• Drew

Aiming for the Gold Standard (round 1)

I decided that I wanted to try a few different techniques for my gold sign, the first being water gilding which gives a nice mirror like finish to the gold, and the second is oil gilding which gives more of a matt finish.


To incorporate both styles, I decided to attempt what is known as the Boston Style which involves having lettering outlined in black, with an inner line of water gilded 23ct gold, and an internal oil gild which I will do in 18ct lemon gold.


Gold leaf is an extremely delicate material to handle, especially when it comes in the loose leaf form. The slightest breeze or breath can cause the leaf to fly away or bunch up. I bought myself a gilders cushion which works as a pad for preparing the gold, and comes with a small wind break to prevent drafts. I also bought a gilders knife which has a straight blade with a smooth edge. With a little practice the gold becomes easier to work with, but it is still tricky. I started by laying the leaf flat on the cushion and cutting the gold into strips to gild, but later decided to lay the leaves as whole pieces as it was much less fiddly.


When the gold leaf has been laid out and cut to size, a gilders tip is used to pick up the gold and transfer it to the surface to be gilded (I have written a glossary for gilding which can be found here). Water gilding relies on the surface being prepared with a mixture of deionised water and gelatine, which acts as an adhesive. When the gold is applied, it will have wrinkles in the surface, but as the water on the glass runs down and dries it pulls the gold flat against the glass using the capillary effect (it's amazing to watch). The process is repeated time and again until all the parts on the glass that need gold have been covered.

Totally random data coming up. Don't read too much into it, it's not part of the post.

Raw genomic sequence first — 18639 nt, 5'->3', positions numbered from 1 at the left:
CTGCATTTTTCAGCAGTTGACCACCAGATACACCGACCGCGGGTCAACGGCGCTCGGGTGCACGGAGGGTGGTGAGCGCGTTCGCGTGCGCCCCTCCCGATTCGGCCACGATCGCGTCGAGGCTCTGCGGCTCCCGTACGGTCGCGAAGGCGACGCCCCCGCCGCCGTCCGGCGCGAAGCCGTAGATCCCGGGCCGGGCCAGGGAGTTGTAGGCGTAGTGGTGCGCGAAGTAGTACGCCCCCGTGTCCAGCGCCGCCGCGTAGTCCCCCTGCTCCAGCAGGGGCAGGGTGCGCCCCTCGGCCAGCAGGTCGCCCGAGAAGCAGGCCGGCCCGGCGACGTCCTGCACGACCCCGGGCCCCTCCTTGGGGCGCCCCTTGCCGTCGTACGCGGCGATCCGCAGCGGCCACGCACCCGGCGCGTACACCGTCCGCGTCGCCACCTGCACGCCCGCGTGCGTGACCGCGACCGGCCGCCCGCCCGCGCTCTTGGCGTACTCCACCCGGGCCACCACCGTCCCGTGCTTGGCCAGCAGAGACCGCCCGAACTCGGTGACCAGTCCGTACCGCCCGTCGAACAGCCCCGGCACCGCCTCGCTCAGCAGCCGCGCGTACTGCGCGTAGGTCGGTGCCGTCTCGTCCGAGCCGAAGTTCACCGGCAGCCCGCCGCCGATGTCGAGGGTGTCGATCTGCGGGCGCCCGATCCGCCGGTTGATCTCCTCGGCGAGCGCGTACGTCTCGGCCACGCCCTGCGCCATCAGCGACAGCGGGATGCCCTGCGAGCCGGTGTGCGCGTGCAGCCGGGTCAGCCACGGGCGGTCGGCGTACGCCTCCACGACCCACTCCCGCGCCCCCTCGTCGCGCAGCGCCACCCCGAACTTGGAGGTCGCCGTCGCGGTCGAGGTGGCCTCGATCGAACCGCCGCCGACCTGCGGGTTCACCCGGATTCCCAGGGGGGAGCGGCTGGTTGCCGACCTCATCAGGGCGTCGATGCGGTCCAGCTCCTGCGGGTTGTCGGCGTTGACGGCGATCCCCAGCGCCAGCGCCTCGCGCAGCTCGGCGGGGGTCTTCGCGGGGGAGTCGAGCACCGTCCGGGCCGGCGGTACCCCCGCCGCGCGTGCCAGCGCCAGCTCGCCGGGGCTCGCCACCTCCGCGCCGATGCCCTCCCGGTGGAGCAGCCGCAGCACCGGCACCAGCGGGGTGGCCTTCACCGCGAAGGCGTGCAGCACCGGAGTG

I wasn't sure on the correct drying times for the gold, so I decided to leave it overnight. I fully expect to have to go in again and cover up any 'holidays' which are small gaps in the gild.


Note: it's a good idea to have a dedicated space for gilding, or signwriting; but if you're like me and have to get things out and pack them away every evening, be careful not to cause any damage to your work, and keep handling glass to a minimum to prevent having to clean it over and over and over.




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